(6) The President may resign office by writing addressed to the President of the Senate.

(7) In the temporary absence or inability of the President to discharge his or her functions, the senior State Governor shall assume the duties and functions of the President.

The Electoral College


(1) The President shall be elected by the members of the Electoral

 

College composed of –

(a) The Chief Justice of the High Court who shall preside at meetings of the Electoral College;

(b) Two members chosen by the people of each State;

(c) One member chosen by the people of each mainland Territory.

(2) If any chosen member shall be unavailable to take part in the proceedings of the Electoral College, the person next most favoured in the ballot which chose the unavailable member shall take that member’s place.

(3) The Electoral College shall meet to elect a President not less that 60 nor more than 90 days prior to the expiration of the term of a President or at any time in order to fill an occasional vacancy in the office

(4) The procedures for choosing members of the Electoral College and the procedures of the Electoral College may be prescribed by law

The Council of State


(1) There shall be a Council of State to advise the President in the exercise of power under s 61(3) of the Constitution.

 

(2) The Constitutional Council shall consist of three citizens –

a. one of whom has served as Governor-General or President of the Commonwealth of Australia or as a Governor of a State;

b. one of whom has served as Chief Justice or as a Justice of the High Court of Australia or as Chief Justice of a superior federal court or of the Supreme Court of a State; and

c. one of whom has served in one or more of the offices referred to in paragraphs (a) and (b) of this subsection.

(3) Subject to subsection (4) members of the Constitutional Council shall remain in office until their successors are appointed in accordance with paragraph (5)(a).

(4) A member of the Constitutional Council –

(a) may resign office by writing under her or his hand delivered to the President;

(b) shall not be removed except by the President in Council, on an address from both Houses of the Parliament in the same session, praying for such removal on the ground of proved misbehaviour or incapacity.

(5) (a) The President, after consultation with the Prime Minister, shall appoint members of the Constitutional Council within 3 months after the day on which the House of Representatives is summoned to meet after a general election;

(b) If, at any time prior to the issuing of writs for a general election, there be a casual vacancy in the Constitutional Council, the President, after consultation with the Prime Minister, shall appoint an eligible person to fill that vacancy.

2. Section 2.


Delete s 2.

 

 

Former Governor General and High Court Judge Sir William Deane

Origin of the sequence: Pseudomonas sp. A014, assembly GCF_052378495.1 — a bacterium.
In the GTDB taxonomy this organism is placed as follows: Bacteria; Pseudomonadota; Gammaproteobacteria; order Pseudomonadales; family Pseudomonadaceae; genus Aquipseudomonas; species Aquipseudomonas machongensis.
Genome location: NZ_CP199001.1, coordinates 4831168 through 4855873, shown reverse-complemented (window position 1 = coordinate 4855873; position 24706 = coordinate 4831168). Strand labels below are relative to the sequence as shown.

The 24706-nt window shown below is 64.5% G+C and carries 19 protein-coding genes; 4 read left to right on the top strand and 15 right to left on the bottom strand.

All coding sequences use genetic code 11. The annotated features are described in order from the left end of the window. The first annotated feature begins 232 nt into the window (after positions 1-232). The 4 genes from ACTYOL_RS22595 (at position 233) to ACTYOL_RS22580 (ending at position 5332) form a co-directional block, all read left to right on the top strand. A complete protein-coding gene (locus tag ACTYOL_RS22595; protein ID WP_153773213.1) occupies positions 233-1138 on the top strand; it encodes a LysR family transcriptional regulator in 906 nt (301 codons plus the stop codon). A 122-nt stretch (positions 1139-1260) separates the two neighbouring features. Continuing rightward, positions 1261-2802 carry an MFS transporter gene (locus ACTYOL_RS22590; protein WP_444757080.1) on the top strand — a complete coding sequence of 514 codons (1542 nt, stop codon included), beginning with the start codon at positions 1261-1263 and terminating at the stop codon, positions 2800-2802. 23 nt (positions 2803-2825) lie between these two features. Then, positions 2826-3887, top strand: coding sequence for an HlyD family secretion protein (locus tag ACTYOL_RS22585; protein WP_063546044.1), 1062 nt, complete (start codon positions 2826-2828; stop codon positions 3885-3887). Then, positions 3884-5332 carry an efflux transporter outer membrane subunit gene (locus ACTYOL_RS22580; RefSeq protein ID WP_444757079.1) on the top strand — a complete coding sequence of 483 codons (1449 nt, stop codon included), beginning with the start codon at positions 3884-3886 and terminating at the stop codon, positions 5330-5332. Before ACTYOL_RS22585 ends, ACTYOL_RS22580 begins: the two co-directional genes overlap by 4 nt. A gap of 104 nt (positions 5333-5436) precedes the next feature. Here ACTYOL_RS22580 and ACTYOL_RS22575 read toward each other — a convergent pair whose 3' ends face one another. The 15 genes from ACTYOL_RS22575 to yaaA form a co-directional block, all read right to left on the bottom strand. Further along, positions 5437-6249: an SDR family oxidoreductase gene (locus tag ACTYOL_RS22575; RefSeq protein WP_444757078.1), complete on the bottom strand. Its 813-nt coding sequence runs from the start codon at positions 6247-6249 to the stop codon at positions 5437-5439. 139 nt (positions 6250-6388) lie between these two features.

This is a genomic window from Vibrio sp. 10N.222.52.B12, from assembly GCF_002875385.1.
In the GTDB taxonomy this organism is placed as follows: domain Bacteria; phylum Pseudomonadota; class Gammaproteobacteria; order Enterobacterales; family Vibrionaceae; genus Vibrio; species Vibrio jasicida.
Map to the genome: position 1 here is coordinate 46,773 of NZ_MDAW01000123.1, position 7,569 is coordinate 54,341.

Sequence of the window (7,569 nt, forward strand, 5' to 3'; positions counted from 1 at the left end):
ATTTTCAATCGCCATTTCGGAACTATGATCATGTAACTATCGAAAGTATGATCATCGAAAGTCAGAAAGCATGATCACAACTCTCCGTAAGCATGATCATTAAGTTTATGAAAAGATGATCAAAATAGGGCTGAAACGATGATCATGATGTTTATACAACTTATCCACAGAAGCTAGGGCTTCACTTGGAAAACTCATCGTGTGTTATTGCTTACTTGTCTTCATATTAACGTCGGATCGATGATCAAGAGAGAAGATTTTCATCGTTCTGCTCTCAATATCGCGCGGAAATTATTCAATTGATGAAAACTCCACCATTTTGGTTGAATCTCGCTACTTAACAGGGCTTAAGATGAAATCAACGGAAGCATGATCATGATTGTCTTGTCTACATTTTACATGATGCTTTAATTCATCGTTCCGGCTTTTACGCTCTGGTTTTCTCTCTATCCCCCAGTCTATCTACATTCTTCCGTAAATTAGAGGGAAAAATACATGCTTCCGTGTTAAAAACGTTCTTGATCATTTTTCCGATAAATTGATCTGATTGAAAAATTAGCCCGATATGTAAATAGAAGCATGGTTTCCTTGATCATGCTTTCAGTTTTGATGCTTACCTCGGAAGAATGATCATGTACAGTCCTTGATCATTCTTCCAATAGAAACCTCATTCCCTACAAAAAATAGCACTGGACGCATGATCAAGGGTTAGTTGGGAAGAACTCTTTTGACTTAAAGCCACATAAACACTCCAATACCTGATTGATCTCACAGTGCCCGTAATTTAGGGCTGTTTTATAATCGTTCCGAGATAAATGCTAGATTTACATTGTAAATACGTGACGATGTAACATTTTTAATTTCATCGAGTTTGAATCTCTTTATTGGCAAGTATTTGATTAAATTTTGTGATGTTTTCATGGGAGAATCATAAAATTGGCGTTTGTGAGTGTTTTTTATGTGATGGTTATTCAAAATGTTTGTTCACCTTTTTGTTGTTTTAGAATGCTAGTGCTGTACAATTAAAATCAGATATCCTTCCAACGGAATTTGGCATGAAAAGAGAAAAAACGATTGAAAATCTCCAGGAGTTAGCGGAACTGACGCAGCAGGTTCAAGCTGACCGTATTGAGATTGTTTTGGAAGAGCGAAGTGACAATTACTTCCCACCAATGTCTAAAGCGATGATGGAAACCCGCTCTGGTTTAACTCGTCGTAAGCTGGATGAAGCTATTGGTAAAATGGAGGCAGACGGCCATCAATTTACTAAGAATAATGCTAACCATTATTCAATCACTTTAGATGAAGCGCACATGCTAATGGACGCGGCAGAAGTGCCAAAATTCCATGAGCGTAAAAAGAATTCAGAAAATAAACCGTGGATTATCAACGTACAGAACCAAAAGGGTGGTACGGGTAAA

3. Section 51.

Insert after subsection (xxxviiA)(iii):

(iv) “the Australia Act 1986 (UK) and the Statute of Westmister 1931, and

(v) any other laws enacted by the Parliament of the United Kingdom in so far as they are part of the law of the Commonwealth, a State or a Territory:”

4. Section 61.


Delete Section 61 and insert in lieu thereof

 

(1) The executive power of the Commonwealth including the prerogative power and all other immunities, powers, privileges and functions which were vested in or exercisable by the Queen or by the Governor-General before the Constitutional Alteration (Establishment of Republic - Commonwealth) 2011 came into force are vested in and may be exercised by the President.

(2) Subject to subsection (3), the President shall exercise or refrain from exercising any power conferred upon him or her by this Constitution only in accordance with advice tendered to the President by the Federal Executive Council, the Prime Minister or, in the case of a power conferred by or under an Act of the Parliament, a Minister of State responsible for the administration of the Act.

(3) The President may, without the advice prescribed by subsection (2) –

(a) following the death or resignation of a Prime Minister, appoint as Prime Minister the person who, in the opinion of the President, is most likely to form a government which will have the confidence of the House of Representatives;

(b) decline to prorogue the Parliament, to dissolve the House of Representatives or to dissolve the Senate and the House of Representatives simultaneously if the President is not satisfied that–

(i) there are reasonable grounds to warrant the prorogation or dissolution; or

(ii) the Parliament has granted or will grant sufficient funds to enable the administration of the Commonwealth during the period ending when the Parliament might next meet if the President were to prorogue the Parliament, to dissolve the House of Representatives or to dissolve the Senate and the House of Representatives simultaneously on advice tendered in accordance with subsection (2);

(d) exercise or refrain from exercising a power conferred by section 5, 28, 57 or 64 if the President is of the opinion on reasonable grounds that the proposed exercise of power is absolutely necessary to ensure compliance with the general law or the effective operation of representative and responsible government under this Constitution.

(4) In the exercise of power and the formation of opinions under this Constitution, the President and the Constitutional Council shall have regard to the conventions affecting those functions when performed by the Governor-General before the Commonwealth of Australia became a Republic and to any conventions subsequently established.

(5) A certificate issued by the Constitutional Council that there are reasonable grounds for the President’s opinion under paragraph (3)(d) is conclusive evidence of the existence of such grounds and that certificate shall not be called in question in any court.

i. Section 64


Delete Section 64 and insert in lieu thereof:

 

The President may appoint a Prime Minister and other Ministers of State for the Commonwealth to administer such departments of State of the Commonwealth as the President in Council may establish.

Subject to this Constitution, the Prime Minister and other Ministers of State holding office when the Republic commenced shall continue in their respective offices.